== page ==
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I am not a city person and I usually do not fancy staying in a big city during my travels. When I first came to Iran in 2011, I was hesitated to spend even a night here. But that perception quickly changed once I explored Tehran and spent a lovely time with the locals there. It was not as bad as I thought! The next time I visited Iran in 2017, I made sure I get to spend a few days in this city.
As the capital city of Iran, Tehran has a reputation of being populated due to the influx of Iranians from different parts of the city and the notoriously crazy traffic which blankets the city with pollution. The concrete yellowish buildings swarm the city and more modern structures have sprung up, making Tehran a metropolitan city.
Despite all that, Tehran has a lot to offer. The city is home to royal palaces built with architecture designs that cannot be matched with other palaces around the country. It has more than 800 well-kept parks -- an impressive number for such a metropolitan city. It owns lively bazaars that still sell traditional goods, instead of souvenirs. It is also Iran's melting pot; the conservatives, liberals, Kurds, Turks, Azerbaijanis, Christians, Jews, Muslims and all other types of people have lived here and called this city their home.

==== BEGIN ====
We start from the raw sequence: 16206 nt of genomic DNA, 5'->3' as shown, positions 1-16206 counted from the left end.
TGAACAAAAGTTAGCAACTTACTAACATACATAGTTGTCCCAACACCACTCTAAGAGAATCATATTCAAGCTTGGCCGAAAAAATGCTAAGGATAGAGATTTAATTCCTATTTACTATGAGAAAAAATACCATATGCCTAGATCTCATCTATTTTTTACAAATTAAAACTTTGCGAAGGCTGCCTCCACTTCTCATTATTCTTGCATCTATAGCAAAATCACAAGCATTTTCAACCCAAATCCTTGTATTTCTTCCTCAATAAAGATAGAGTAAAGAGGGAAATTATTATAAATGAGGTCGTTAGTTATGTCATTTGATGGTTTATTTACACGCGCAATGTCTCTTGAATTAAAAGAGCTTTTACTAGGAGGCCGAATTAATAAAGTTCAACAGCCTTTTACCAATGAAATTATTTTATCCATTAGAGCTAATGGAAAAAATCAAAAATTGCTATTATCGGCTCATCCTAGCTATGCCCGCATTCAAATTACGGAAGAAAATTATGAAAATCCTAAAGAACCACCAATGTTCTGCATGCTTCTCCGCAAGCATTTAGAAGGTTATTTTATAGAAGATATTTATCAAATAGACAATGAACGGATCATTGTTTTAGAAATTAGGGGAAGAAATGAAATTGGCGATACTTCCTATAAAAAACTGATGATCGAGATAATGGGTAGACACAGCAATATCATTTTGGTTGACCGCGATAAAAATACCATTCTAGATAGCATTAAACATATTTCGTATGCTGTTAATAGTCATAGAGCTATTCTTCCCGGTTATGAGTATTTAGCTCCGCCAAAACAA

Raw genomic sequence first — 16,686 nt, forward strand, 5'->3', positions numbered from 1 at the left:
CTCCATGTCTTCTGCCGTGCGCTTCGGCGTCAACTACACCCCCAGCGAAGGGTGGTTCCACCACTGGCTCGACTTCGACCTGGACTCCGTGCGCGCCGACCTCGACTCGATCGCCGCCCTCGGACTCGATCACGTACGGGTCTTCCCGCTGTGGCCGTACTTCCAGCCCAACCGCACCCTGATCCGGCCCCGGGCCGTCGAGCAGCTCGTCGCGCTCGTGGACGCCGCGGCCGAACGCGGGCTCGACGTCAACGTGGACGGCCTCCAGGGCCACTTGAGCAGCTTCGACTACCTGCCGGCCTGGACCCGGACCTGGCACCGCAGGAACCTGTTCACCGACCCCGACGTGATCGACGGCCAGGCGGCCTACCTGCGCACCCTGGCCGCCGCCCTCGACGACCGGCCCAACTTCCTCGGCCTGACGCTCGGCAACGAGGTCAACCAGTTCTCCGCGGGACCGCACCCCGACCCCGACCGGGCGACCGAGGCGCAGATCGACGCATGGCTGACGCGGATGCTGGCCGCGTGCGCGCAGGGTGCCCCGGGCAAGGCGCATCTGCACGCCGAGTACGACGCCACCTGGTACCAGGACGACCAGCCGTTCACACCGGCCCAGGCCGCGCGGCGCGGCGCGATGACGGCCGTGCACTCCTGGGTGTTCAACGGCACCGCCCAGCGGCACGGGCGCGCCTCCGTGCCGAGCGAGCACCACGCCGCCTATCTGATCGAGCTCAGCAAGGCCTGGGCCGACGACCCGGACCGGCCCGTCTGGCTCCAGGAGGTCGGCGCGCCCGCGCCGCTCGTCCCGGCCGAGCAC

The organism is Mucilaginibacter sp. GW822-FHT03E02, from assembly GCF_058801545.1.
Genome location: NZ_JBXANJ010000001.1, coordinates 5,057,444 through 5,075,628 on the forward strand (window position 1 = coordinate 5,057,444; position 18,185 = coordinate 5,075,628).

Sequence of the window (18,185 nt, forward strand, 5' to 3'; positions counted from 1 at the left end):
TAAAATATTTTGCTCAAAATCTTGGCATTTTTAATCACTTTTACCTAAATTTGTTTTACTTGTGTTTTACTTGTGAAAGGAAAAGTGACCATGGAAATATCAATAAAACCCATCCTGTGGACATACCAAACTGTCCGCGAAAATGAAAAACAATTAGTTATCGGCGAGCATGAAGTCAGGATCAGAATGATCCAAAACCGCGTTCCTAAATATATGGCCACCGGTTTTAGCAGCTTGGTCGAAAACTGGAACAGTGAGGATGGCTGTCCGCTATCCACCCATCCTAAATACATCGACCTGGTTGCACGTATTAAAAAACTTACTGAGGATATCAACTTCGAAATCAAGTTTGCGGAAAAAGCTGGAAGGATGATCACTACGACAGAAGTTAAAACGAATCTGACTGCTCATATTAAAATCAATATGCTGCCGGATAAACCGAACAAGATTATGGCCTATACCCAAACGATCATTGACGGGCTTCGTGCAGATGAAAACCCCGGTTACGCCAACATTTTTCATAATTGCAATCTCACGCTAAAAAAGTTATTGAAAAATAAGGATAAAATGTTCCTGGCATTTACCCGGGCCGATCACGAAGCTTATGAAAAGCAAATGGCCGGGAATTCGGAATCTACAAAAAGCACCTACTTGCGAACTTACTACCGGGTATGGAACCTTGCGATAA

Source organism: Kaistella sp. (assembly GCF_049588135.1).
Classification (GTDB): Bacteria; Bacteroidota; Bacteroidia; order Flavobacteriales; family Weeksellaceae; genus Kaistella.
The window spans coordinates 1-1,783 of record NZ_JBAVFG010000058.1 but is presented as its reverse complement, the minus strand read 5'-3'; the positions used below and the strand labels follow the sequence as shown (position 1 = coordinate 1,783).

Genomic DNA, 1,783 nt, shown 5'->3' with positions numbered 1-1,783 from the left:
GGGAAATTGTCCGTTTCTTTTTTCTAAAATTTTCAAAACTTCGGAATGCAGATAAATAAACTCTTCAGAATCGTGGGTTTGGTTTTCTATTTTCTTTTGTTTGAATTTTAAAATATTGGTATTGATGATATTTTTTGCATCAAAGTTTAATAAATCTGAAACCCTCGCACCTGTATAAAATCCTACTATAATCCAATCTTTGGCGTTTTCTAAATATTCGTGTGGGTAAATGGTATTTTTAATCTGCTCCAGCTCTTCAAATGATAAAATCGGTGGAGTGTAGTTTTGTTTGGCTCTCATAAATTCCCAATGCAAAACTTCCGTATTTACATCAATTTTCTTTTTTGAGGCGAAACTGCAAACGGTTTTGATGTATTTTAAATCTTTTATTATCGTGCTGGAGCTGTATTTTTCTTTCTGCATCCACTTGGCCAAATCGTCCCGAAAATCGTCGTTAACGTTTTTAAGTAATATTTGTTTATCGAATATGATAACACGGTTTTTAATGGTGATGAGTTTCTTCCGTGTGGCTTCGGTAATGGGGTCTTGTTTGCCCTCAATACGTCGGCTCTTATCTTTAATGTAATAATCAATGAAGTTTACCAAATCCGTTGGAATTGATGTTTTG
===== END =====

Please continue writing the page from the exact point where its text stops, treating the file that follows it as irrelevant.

Here is the list of places that I think worth exploring in Tehran!
A magical palace at the heart of the hectic city seems to be impossible to find, but Golestan Palace is definitely an exceptional one. As soon as you enter its complex, the surrounding traffic noise suddenly vanishes. Instead, the soft splashes of water in the fountain can be heard, flowing towards different parts of the ponds in the garden. A line of tall trees surrounded the water fountain, protecting it from the sun.